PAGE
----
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Going bananas over affordable housing

Is assuming houses are like bananas making us look like apes? Michael Lokner/Flicker, CC BY-NC-ND

A poster in the head office of a state planning agency claims: “Highest Housing Approvals in a decade: Keeping homes more affordable”. Indeed, the latest figures show national housing approvals rose 16% between June 2013 and 2014. Given ongoing concern about housing affordability and supply in Australia, this sounds like good news. But that assumes increasing supply will fix affordability.

Some people liken houses to bananas. When the supply of bananas drops, prices rise. The Property Council of Australia has called this “banana-nomics”. In 2007 it sent plastic bananas to state and federal MPs with a crib sheet on housing affordability. Recalling Cyclone Larry, which devastated fruit farms in Northern Queensland, its message was simple – when there is a shortage of bananas, the price goes up. With housing, the disaster wasn’t a cyclone but rather “excessive delays”, “inconsistent planning” and inadequate land supply.

Banana-nomics does seem to explain the behaviour of fruit markets. When the next cyclone hit Northern Queensland (Yasi in February 2011) the price of bananas again skyrocketed because of a shortage of supply. As predicted, when banana supply recovered (doubling from 200,000 cartons in week 44 of 2011 to 400,000 cartons in week 48 of 2011) net prices reduced for farmers by 61%.

But by way of contrast, between 2010/11 and 2013/14 when Sydney dwelling completions doubled from 14,000 to 28,000 dwellings, housing prices went up by 21%. In other words, a “just make more” strategy will fix the problem of expensive bananas, but not expensive houses.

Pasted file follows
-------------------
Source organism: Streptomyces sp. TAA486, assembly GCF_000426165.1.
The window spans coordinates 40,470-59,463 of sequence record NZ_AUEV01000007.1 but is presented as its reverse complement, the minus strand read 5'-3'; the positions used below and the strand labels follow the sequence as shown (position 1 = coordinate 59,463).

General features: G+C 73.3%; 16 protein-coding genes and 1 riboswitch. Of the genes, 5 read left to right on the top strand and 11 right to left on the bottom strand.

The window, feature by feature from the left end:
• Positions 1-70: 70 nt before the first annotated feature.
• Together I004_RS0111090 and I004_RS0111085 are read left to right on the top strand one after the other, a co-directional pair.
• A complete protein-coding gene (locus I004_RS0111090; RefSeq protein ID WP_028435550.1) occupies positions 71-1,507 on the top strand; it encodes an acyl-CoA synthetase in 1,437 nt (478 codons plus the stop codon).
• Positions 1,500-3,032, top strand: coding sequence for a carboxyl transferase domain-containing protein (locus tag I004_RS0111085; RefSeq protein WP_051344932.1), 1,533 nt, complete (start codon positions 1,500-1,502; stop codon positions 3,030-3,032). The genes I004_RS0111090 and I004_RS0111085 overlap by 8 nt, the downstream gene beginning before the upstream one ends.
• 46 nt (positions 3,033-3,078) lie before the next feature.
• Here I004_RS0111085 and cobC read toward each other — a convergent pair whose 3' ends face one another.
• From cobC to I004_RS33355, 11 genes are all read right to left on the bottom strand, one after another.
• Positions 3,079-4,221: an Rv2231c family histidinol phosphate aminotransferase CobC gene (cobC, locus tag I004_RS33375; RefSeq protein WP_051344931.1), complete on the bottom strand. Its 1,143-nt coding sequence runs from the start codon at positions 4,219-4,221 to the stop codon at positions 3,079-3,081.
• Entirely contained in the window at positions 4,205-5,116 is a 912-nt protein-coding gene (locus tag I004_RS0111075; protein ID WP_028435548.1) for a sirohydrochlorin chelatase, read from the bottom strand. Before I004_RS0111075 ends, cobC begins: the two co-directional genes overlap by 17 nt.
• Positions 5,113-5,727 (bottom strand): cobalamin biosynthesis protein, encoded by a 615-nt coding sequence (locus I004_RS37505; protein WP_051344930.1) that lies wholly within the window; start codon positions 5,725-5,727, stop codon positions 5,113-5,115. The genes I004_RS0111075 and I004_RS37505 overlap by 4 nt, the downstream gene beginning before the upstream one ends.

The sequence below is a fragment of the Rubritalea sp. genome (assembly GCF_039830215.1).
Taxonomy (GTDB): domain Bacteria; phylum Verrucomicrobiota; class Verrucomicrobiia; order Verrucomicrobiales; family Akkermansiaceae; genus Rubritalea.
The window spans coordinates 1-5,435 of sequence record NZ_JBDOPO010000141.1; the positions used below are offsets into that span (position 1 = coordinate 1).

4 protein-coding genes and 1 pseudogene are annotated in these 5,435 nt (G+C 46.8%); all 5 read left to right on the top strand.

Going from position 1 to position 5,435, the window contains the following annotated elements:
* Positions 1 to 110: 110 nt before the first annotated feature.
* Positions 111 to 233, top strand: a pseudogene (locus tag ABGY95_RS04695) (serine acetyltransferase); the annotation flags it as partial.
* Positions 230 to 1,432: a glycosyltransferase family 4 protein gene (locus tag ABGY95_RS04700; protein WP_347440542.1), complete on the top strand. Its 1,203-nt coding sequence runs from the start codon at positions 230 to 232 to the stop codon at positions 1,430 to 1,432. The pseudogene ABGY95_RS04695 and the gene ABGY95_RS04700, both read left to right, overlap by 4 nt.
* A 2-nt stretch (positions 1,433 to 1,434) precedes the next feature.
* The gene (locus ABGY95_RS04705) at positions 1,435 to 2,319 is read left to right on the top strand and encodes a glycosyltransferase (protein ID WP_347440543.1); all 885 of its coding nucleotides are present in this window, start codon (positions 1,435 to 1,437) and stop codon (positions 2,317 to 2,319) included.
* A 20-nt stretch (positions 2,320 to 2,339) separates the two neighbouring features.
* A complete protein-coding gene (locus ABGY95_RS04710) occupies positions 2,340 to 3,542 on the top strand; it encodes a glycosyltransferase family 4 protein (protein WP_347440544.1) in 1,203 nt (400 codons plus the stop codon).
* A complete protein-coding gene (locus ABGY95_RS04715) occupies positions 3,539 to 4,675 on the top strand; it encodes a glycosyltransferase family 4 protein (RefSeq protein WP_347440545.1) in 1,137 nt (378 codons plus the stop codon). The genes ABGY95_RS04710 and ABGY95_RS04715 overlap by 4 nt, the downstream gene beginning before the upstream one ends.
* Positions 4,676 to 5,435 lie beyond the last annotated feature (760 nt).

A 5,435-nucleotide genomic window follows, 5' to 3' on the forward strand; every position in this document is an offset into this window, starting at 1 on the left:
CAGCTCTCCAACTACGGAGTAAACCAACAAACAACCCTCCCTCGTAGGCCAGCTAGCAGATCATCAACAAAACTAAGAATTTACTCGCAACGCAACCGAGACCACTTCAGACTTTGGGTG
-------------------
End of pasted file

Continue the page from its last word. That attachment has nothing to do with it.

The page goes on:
Houses are not like bananas

It’s been a while since we saw record banana prices. Julian Smith/AAP

Here are some reasons why.

  • Prices for housing are set by the total housing market, not just the 1-2% that are built every year.

  • When the price of bananas goes up, consumption goes down, and vice versa. Not so with housing markets – perversely, demand for houses in the short term often increases along with prices, due to expectations that prices will continue to rise and the fact that we all need somewhere to live. Aspiring homeowners and investors want to get into the market before it lifts further, both to minimise housing payments and to enjoy capital gains.

  • A rise in house prices is often accompanied by a decrease in interest rates. Home purchasers focus on the repayments they have to make and hence are not discouraged by rising prices, in some cases because they see their repayments reduce because of interest rate decreases.

Increasing housing supply is very important and price increases over the last few years would have been more severe if we hadn’t been able to double the supply of new stock in Sydney. The boom in inner-city apartments in Brisbane, Melbourne and Sydney is also leading to rents decreasing in some suburbs. And in some suburbs if we keep building high rise apartments, prices will correct.

But a simple policy of “let’s just build more housing” is not enough to meet the pressures falling on the shoulders of low and moderate income households.

The problem with industry-led policy

Industry submissions to the pending Senate inquiry into housing affordability don’t seem to get this point. They continue to emphasise a supply-based response to the problem of housing affordability, calling for planning reform as the way to achieve this.

Where specific reforms have demonstrated impacts on housing supply, there are good arguments for wider replication.